Chances are, if you're a dedicated Fool, you're looking hard at your retirement. After all, the point of investing Foolishly and living below your means is to get money working for you so you can enjoy your later years. Robert Brokamp's Rule Your Retirement service is designed to help you on your way to sipping pina coladas on a white-sand beach somewhere far away from traffic, pollution, and the boob tube, if that's your heart's desire.
There are many gotchas out there that can keep one from achieving retirement goals -- the sting of taxes, unbalanced portfolios, or sheer lack of discipline in saving. Robert has some great advice on how to navigate all these areas. But one thing our retirement guru can't do for you is turn back the clock.
If you chose to delay socking away money for your golden years, you'll have to do some extra work to catch up with the interest you would have been making -- or make some compromises in your retirement lifestyle. OK, so maybe you'll have to downgrade from the 120-foot yacht to an inflatable dinghy.
Many a seasoned Fool has learned that starting early in saving for retirement can put you way ahead of the game thanks to the magic of compounding. I was fortunate enough to have a professional mentor point me to my corporate 401(k) when I was in my mid-20s, enlightening me to how much easier my retirement savings would accrue if I started at that time, rather than five, 10, or 15 years later.
At the time I was 25, assuming an 8% annual rate of return, I could be sitting on more than $400,000 by 55 if I skimmed a paltry 8% of my salary into my 401(k) plan each year. I was blown away -- 30 years of diligent savings could build a sizable nest egg. But what blew me away more was the thought of what that nest egg would look like had I started only a few years sooner. Surprise, surprise -- adding just 10 more years made me a millionaire. Maybe I could upgrade from that dinghy after all.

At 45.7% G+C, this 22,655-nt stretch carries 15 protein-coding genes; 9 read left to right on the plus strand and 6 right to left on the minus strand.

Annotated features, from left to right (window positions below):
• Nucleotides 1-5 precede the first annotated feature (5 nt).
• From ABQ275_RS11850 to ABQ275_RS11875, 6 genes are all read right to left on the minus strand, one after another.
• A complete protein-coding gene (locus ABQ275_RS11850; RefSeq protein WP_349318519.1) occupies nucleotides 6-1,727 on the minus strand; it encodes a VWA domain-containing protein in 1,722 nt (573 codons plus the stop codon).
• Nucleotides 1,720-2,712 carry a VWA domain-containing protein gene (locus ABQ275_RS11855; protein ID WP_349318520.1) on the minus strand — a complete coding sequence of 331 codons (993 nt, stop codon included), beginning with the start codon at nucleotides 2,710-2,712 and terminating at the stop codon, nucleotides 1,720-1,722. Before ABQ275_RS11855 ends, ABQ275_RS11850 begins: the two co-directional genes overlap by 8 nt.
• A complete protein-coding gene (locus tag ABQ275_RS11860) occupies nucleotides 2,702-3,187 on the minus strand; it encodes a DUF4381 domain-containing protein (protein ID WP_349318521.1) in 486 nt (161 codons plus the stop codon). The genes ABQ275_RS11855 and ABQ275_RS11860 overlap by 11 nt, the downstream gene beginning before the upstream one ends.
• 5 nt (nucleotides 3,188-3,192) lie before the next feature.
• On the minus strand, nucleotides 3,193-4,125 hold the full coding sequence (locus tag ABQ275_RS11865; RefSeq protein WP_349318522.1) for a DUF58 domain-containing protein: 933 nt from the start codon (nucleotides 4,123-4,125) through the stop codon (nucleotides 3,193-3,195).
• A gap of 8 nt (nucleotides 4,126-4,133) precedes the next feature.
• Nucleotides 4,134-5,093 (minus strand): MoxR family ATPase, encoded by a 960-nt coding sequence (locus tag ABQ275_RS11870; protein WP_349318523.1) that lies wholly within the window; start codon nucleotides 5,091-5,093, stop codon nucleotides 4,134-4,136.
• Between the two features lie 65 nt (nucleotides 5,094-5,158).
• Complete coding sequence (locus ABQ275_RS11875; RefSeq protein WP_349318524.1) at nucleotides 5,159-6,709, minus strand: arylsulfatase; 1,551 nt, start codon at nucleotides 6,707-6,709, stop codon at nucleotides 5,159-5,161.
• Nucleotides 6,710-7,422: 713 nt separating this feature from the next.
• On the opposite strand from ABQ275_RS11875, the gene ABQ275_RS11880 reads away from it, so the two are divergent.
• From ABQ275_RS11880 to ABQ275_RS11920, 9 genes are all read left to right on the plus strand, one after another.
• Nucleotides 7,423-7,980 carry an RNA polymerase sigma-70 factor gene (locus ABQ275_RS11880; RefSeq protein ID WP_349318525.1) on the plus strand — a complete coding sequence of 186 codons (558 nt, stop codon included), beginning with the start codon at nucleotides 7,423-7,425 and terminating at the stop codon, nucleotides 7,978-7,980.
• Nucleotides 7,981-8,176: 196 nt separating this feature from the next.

The exercise intrigued me. What if I had been like famed investor and Berkshire Hathaway
Time is money
It doesn't take a sleuth to figure out that even small amounts invested for young children would grow tremendously by adding another decade or two of compounding. Even prior to having little Mocks myself, I built elaborate spreadsheets calculating how much money I could endow to my younglings with only a small cash start.
It's quite easy to see how a little saving diligence early in a child's life could make them a millionaire at a very early age -- even factoring in inflation. New daddy Shannon Zimmerman shared his plan on how he will supplement his new daughter's financial state with a well-selected and periodically subsidized fund. His goal was to give her full freedom to pursue any career interest -- even poorly paying jobs -- after college.
However, I would suspect that few parents can afford to sock away significant sums of money for their kids. Robert Brokamp has even penned recently that simply providing for children's basic needs can mean delaying or scrapping altogether the parents' own plan for retirement. Kids simply cost a lot, and the additional sacrifice of consistently funding investments for them may be over the top for many couples.
But I would even go one step further. Squirreling away a financial horde for your child may not only be difficult but potentially counterproductive if you're not careful.